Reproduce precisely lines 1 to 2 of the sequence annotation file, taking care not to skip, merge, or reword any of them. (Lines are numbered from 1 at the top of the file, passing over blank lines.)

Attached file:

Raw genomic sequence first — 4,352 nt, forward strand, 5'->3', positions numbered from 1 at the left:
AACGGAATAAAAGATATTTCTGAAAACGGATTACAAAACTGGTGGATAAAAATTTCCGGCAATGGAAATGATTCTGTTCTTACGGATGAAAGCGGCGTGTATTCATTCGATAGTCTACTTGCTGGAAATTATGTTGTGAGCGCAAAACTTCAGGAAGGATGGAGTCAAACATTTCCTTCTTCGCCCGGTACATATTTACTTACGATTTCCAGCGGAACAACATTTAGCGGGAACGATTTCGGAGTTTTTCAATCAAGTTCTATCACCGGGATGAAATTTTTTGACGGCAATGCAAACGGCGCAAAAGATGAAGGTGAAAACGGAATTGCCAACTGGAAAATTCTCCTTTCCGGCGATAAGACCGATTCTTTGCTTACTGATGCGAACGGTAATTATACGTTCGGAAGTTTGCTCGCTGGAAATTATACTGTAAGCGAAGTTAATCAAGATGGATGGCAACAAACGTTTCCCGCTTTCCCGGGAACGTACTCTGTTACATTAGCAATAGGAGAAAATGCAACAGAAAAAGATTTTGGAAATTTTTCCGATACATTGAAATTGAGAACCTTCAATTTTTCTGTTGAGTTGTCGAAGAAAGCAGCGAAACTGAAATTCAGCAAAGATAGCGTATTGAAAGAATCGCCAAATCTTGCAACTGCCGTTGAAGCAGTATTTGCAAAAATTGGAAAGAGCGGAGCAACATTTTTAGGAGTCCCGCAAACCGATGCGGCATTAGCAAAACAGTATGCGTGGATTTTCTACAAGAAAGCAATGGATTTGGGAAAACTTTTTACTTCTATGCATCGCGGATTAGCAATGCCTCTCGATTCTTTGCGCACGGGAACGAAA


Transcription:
Raw genomic sequence first — 4,352 nt, forward strand, 5'->3', positions numbered from 1 at the left:
AACGGAATAAAAGATATTTCTGAAAACGGATTACAAAACTGGTGGATAAAAATTTCCGGCAATGGAAATGATTCTGTTCTTACGGATGAAAGCGGCGTGTATTCATTCGATAGTCTACTTGCTGGAAATTATGTTGTGAGCGCAAAACTTCAGGAAGGATGGAGTCAAACATTTCCTTCTTCGCCCGGTACATATTTACTTACGATTTCCAGCGGAACAACATTTAGCGGGAACGATTTCGGAGTTTTTCAATCAAGTTCTATCACCGGGATGAAATTTTTTGACGGCAATGCAAACGGCGCAAAAGATGAAGGTGAAAACGGAATTGCCAACTGGAAAATTCTCCTTTCCGGCGATAAGACCGATTCTTTGCTTACTGATGCGAACGGTAATTATACGTTCGGAAGTTTGCTCGCTGGAAATTATACTGTAAGCGAAGTTAATCAAGATGGATGGCAACAAACGTTTCCCGCTTTCCCGGGAACGTACTCTGTTACATTAGCAATAGGAGAAAATGCAACAGAAAAAGATTTTGGAAATTTTTCCGATACATTGAAATTGAGAACCTTCAATTTTTCTGTTGAGTTGTCGAAGAAAGCAGCGAAACTGAAATTCAGCAAAGATAGCGTATTGAAAGAATCGCCAAATCTTGCAACTGCCGTTGAAGCAGTATTTGCAAAAATTGGAAAGAGCGGAGCAACATTTTTAGGAGTCCCGCAAACCGATGCGGCATTAGCAAAACAGTATGCGTGGATTTTCTACAAGAAAGCAATGGATTTGGGAAAACTTTTTACTTCTATGCATCGCGGATTAGCAATGCCTCTCGATTCTTTGCGCACGGGAACGAAA